BERLIN, Germany, July 23, 2019 (ENS) – Climate change can threaten species and extinctions can impact ecosystem health, so it is of vital importance to assess how animals respond to changing environmental conditions, and whether these shifts enable the persistence of populations in the long run.
To answer these questions an international team of 64 researchers led by Viktoriia Radchuk, Alexandre Courtiol and Stephanie Kramer-Schadt from the Leibniz Institute for Zoo and Wildlife Research (Leibniz-IZW) evaluated more than 10,000 published scientific studies.
They concluded that although animals do commonly respond to climate change, for example by shifting the timing of breeding, such responses are in general insufficient to cope with the rapid pace of rising temperatures and sometimes go in wrong directions.
Their findings are published in the scientific journal “Nature Communications.”
Co-author Thomas Reed, a senior lecturer at University College Cork, Ireland, explains, “These results were obtained by comparing the observed response to climate change with the one expected if a population would be able to adjust their traits so to track the climate change perfectly.”
In wildlife, the most commonly observed response to climate change is an alteration in the timing of biological events such as hibernation, reproduction or migration.
Changes in body size, body mass or other morphological traits have also been associated with climate change, but, as confirmed by this study, show no systematic pattern.
The researchers extracted relevant information from the scientific literature to relate changes in climate over the years to possible changes in both types of traits.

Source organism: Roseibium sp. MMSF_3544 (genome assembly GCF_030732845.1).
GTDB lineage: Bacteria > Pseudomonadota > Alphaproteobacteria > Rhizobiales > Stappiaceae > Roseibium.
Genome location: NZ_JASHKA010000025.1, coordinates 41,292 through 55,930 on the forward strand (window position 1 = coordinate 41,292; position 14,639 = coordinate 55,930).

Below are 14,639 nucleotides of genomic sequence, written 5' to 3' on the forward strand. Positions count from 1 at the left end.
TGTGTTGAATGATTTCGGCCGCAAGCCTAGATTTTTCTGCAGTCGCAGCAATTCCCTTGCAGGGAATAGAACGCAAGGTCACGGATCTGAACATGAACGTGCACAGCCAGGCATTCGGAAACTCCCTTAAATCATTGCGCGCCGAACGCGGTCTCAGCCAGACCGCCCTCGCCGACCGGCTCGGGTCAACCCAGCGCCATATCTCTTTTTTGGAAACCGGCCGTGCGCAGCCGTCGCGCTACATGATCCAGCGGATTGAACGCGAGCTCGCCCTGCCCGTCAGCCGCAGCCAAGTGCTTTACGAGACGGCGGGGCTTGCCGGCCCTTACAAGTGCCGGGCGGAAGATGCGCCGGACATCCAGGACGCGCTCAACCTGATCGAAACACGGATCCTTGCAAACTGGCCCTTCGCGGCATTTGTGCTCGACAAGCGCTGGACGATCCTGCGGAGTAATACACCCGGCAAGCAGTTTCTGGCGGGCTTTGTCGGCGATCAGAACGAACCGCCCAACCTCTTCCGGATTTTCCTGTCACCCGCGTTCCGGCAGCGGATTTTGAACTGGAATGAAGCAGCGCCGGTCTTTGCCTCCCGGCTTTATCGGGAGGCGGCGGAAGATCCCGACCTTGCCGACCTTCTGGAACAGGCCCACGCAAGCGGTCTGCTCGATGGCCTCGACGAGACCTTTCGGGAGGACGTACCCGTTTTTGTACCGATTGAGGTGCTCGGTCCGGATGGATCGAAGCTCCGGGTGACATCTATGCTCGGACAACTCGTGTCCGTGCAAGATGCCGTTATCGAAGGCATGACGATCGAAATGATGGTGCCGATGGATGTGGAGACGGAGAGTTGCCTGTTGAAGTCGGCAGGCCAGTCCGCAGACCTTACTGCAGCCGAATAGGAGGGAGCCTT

Next, they evaluated whether observed trait changes were associated with higher survival or an increased number of offspring.
“Our research focused on birds because complete data on other groups were scarce,” says lead author Radchuk. “We demonstrate that in temperate regions, the rising temperatures are associated with the shift of the timing of biological events to earlier dates.”
Co-author Steven Beissinger, a professor at the University of California, Berkeley, said, “This suggests that species could stay in their warming habitat, as long as they change fast enough to cope with climate change.”
Senior author Alexandre Courtiol said, “This is unlikely to be the case because even populations undergoing adaptive change do so at a pace that does not guarantee their persistence.”
Even more worrisome is the fact that the data analyzed included predominantly common and abundant species such as the great tit, Parus major, the European pied flycatcher, Ficedula hypoleuca, or the common magpie, Pica pica, which are known to cope with climate change relatively well.
“Adaptive responses among rare or endangered species remain to be analyzed. We fear that the forecasts of population persistence for such species of conservation concern will be even more pessimistic,” concludes Stephanie Kramer-Schadt, who heads the Department of Ecological Dynamics at Leibniz-IZW.
The scientists hope that their analysis and the assembled datasets will stimulate research on the resilience of animal populations in the face of global change and contribute to a better predictive framework to assist future conservation management actions.
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